Chicago Public Schools classes are canceled for a second day amid an on-going standoff between the mayor, school district leaders and the Chicago Teachers Union. CPS and the union negotiated Wednesday but did not reach an agreement on COVID-19 safety measures, though the CTU reported some progress.
CPS CEO Pedro Martinez Wednesday evening argued that he had “no choice” but to cancel classes again because he lacked sufficient staffing with teachers at home. Just 10% of teachers came to school Wednesday after they voted in large numbers earlier this week to reject in-person learning.
But he said the district would be moving back to in-person learning. He said support and academic services would be available for students in schools starting Friday, and each school would decide its offerings depending on how many staff returned to schools. Martinez suggested students may get in-person instruction, packets to take home, help with college applications or virtual lessons.
He urged the union not to discourage teachers from returning to schools. Notably, teachers were reminded that if they don’t come in to schools, they wouldn’t be paid.
Mayor Lori Lightfoot made clear her frustration with another day of canceled classes amid stalled negotiations with the teachers union.
“We will not relent,” she said. “Enough is enough. We are standing firm and we are going to fight to get our kids back in person learning.”
When asked if she would go to court for an emergency injunction to stop the teachers union, she said, “We have taken steps in that direction.”
She did say that an unfair labor practice complaint had been filed. Meanwhile, the CTU filed its own complaint with the Illinois Educational Labor Relations Board accusing CPS of an illegal lockout.
Teachers union members voted Tuesday evening to temporarily work remotely amid a surge in COVID-19 cases. In response, the mayor and Martinez canceled classes, calling the action illegal and unnecessary. They say schools are safe and think reverting to remote learning should happen only on a school-by-school basis.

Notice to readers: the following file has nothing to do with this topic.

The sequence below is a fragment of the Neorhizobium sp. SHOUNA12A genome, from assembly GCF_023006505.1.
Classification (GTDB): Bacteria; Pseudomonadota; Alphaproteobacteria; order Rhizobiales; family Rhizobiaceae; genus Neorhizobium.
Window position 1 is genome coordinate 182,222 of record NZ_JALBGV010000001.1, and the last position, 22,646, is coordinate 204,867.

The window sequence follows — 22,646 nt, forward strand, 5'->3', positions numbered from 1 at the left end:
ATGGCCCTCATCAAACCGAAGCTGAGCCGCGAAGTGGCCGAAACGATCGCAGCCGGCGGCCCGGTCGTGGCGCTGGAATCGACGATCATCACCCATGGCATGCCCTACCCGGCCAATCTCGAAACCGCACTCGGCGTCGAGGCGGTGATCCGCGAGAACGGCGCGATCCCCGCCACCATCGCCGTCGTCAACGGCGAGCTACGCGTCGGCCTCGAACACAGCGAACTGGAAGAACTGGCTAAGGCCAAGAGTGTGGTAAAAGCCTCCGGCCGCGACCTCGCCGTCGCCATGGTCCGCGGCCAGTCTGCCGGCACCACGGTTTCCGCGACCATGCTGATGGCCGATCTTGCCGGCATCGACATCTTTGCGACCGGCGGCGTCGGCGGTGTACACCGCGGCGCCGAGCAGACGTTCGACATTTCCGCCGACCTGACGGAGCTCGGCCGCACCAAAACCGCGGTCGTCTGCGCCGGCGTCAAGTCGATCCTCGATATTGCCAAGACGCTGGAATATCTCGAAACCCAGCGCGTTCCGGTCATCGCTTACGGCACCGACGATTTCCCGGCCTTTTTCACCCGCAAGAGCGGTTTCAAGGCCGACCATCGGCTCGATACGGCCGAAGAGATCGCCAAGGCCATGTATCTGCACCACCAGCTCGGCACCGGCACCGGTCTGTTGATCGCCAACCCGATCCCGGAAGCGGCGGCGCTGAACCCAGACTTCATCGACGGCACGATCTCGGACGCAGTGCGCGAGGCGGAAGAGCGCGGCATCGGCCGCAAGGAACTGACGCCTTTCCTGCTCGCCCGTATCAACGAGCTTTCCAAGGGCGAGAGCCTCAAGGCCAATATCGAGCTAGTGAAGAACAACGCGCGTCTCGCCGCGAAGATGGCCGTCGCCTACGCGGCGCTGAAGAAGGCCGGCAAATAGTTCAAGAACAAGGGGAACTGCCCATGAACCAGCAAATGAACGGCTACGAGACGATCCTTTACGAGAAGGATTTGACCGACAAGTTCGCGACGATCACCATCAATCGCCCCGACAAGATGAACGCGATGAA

Union leaders say there aren’t enough safety measures in place, particularly at a time when COVID-19 cases are at record levels, breakthrough cases in the vaccinated are common and many students remain unvaccinated.
In an update to members Wednesday night, CTU President Jesse Sharkey said there had been movement at the bargaining table in the last two days. He said there was “more movement” since Monday “than in the last few months. Unfortunately this confirms the pattern. The mayor won’t budget until we demonstrate our willingness to collectively assert our demands.”
The CTU vote called for teachers to work remotely until January 18 or until the current surge subsides, whatever comes first. They are demanding additional safety measures. These include requiring testing for everyone before returning to buildings, more regular testing in schools, high-quality masks for all who want and a COVID-19 metric that would trigger an individual school closing.
CTU wants that metric in place for the rest of the school year. On Tuesday, CPS proposed a metric, but it was only for the month of January. Sharkey called it “woefully inadequate.” CPS also says it has bought KN95 masks for students and staff, will increase contact tracing and is letting schools reinstitute a daily health screener.
This is the third major dispute with the teachers union since Lightfoot was elected mayor in 2019 and there’s no love lost between the two sides.
In an interview with WBEZ on Wednesday, when asked why Lightfoot adamantly opposes allowing teachers to go remote for eight school days while negotiations continue, the mayor characterized the CTU’s proposed return date of January 18 as “arbitrary” and questioned whether they would stick to it.
“They keep moving the goalposts,” she said. “Why would I believe … that they will actually come back? And, frankly, what it underscores is how arbitrary the decisions of the CTU leadership are in disrespect of our parents, our students and data and science. They don’t believe in any of that. What they believe in is exercising raw political power.”
Earlier in the day, Sharkey reiterated that teachers would return to schools after the latest COVID-19 surge subsides, even if there is no safety agreement reached with the school district. He noted Tuesday’s vote that teachers would return by January 18 or when the surge subsidies, whichever is soonest.
“We don’t want to go back to last year, no one does,” Sharkey said. “We think it’s reasonable to ask for testing and safety mitigations in the current context, and then we think quickly the surge passes and we’re able to get back [to] in-person instruction.”